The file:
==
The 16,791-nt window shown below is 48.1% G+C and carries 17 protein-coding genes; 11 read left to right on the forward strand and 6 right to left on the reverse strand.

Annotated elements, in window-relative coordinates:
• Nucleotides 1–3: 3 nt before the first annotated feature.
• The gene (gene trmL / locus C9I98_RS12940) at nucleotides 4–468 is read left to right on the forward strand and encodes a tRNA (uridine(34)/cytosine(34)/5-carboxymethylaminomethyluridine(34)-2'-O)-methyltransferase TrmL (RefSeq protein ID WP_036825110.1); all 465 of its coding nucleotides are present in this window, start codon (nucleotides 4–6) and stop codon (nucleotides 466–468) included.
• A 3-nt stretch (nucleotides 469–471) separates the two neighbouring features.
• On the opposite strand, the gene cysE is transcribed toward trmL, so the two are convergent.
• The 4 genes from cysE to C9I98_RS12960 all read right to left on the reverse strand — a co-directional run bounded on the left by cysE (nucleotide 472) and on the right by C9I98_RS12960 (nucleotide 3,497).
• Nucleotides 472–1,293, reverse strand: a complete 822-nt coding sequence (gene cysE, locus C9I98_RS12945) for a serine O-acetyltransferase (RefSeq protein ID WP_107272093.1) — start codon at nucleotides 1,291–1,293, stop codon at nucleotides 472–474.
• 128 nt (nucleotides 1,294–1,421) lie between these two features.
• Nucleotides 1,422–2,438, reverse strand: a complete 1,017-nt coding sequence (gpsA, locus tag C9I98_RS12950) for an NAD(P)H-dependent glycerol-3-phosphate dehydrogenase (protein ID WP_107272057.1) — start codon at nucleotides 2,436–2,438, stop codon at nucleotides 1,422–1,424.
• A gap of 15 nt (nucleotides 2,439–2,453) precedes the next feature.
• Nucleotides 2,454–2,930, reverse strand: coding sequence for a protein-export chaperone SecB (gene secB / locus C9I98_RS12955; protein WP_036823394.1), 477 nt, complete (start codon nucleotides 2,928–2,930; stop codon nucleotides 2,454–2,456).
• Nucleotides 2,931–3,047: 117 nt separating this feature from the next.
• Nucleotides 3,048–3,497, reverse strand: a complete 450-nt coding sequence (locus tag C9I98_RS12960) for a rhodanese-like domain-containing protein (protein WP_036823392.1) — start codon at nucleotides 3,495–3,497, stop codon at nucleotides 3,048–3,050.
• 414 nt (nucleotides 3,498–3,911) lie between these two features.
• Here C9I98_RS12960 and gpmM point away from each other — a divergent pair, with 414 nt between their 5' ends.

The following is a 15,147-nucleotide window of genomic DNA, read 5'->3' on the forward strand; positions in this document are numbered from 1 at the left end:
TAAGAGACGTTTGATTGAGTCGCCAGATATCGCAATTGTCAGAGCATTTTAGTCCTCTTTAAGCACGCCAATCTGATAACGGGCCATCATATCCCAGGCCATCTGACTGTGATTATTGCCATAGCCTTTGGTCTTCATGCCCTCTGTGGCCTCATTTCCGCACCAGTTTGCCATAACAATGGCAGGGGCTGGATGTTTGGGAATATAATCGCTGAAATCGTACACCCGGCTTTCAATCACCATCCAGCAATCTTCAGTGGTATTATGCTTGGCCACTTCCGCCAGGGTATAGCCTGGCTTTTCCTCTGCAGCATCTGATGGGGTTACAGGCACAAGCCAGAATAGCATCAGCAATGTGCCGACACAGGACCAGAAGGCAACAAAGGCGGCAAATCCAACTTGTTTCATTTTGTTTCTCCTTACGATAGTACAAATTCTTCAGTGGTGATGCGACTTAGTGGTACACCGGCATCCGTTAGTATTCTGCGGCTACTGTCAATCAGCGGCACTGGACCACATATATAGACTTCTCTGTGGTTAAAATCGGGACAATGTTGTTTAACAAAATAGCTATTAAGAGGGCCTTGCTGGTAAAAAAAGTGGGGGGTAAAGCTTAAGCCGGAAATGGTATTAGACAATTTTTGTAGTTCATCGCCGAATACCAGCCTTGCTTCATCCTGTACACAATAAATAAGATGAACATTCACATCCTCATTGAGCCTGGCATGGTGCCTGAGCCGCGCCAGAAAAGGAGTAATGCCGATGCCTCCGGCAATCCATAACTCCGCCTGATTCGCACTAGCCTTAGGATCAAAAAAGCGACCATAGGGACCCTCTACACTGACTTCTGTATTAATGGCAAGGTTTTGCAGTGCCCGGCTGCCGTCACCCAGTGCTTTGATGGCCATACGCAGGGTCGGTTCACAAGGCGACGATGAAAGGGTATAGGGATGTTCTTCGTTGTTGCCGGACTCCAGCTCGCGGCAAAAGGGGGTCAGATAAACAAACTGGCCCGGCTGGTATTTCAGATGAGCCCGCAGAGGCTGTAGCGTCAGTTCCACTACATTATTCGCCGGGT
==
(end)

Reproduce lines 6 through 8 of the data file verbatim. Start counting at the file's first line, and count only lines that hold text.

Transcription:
• On the opposite strand, the gene cysE is transcribed toward trmL, so the two are convergent.
• The 4 genes from cysE to C9I98_RS12960 all read right to left on the reverse strand — a co-directional run bounded on the left by cysE (nucleotide 472) and on the right by C9I98_RS12960 (nucleotide 3,497).
• Nucleotides 472–1,293, reverse strand: a complete 822-nt coding sequence (gene cysE, locus C9I98_RS12945) for a serine O-acetyltransferase (RefSeq protein ID WP_107272093.1) — start codon at nucleotides 1,291–1,293, stop codon at nucleotides 472–474.